Enable packet logging of IP datagrams on PPP interfaces (ppp0, ppp1, and so on). If n is set to 1, logging is enabled. If set to 0, logging is disabled (the default). When enabled, the IP protocol support module will decode IP datagrams containing UDP datagrams or TCP segments and write this information to the PPP log file (usually /var/adm/log/ppp.log).

debug n
Enable driver dependent debugging code; usually, this turns on extra console error logging. n specifies the debugging level. A level of 0 turns off debugging.

Mark an interface ``down''. When an interface is marked ``down'', the system will not attempt to transmit messages through that interface. If possible, the interface will be reset to disable reception as well. This action does not automatically disable routes using the interface and it does not break (hang up) the physical connection for SLIP and PPP links.

Enable the first link-specific parameter.

Disable the first link-specific parameter.

Enable the second link-specific parameter.

Disable the second link-specific parameter.

Enable the third link-specific parameter.

Disable the third link-specific parameter.

metric n
Set the routing metric of the interface to n, default 0. The routing metric is used by the routing daemon routed(1Mtcp). Higher metrics have the effect of making a route less favorable; metrics are counted as additional hops to the destination network or host.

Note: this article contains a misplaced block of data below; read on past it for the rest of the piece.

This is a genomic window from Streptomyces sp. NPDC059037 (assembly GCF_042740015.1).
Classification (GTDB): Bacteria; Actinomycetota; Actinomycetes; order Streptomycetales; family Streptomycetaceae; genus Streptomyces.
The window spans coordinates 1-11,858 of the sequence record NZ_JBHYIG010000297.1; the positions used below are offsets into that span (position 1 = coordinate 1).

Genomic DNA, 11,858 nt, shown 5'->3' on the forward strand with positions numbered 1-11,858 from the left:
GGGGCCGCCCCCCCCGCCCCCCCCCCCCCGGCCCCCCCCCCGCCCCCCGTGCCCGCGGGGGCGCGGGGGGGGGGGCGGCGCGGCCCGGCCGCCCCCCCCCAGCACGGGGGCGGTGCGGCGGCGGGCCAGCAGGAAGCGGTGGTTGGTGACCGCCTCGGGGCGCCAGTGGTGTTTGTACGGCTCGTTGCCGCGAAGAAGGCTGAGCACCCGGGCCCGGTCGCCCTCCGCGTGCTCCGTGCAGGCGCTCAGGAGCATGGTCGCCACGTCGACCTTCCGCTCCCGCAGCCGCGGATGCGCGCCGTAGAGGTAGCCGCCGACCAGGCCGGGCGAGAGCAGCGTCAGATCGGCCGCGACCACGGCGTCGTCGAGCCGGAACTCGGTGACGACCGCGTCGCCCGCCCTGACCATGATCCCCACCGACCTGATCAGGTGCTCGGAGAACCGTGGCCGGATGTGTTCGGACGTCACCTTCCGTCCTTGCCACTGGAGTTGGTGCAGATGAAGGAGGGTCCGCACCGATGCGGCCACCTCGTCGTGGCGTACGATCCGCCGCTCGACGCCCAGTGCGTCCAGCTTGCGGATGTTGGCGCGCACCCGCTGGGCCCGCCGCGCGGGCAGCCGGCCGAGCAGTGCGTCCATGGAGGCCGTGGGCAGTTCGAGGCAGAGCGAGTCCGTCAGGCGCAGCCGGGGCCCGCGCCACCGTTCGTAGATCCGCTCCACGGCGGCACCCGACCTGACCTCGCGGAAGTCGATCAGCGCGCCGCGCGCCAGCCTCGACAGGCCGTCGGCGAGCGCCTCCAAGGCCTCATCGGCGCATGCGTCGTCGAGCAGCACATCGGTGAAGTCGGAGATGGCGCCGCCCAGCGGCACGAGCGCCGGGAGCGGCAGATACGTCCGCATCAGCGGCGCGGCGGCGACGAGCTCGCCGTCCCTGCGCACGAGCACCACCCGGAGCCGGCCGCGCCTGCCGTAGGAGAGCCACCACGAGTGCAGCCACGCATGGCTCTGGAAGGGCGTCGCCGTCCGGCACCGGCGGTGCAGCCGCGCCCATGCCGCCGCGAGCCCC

mtu n
Set the Maximum Transfer Unit (MTU) size of the interface to n. This should not normally be done except for debugging purposes. Note that no validity checking is performed on the specified MTU value; this means that the unwary administrator can raise the MTU of an interface to a value larger than allowed by the hardware.

netmask mask
(inet only) Specify how much of the address to reserve for subdividing networks into sub-networks. The mask includes the network part of the local address and the subnet part, which is taken from the host field of the address. The mask can be specified as a single hexadecimal number with a leading 0x, with a dot-notation Internet address, or with a pseudo-network name listed in the network table networks(4tcp). The mask contains 1's for the bit positions in the 32-bit address which are to be used for the network and subnet parts, and 0's for the host part. The mask should contain at least the standard network portion, and the subnet field should be contiguous with the network portion.

onepacket size count
Enable the one-packet mode of operation (used for interfaces that cannot handle back-to-back packets). The keyword onepacket must be followed by two numeric parameters: size specifies the small packet size in bytes and count specifies the small packet threshold. If small packet detection is not desired, these values should be zero. See tcp(7tcp) for an explanation of one-packet mode.

Disable one-packet mode.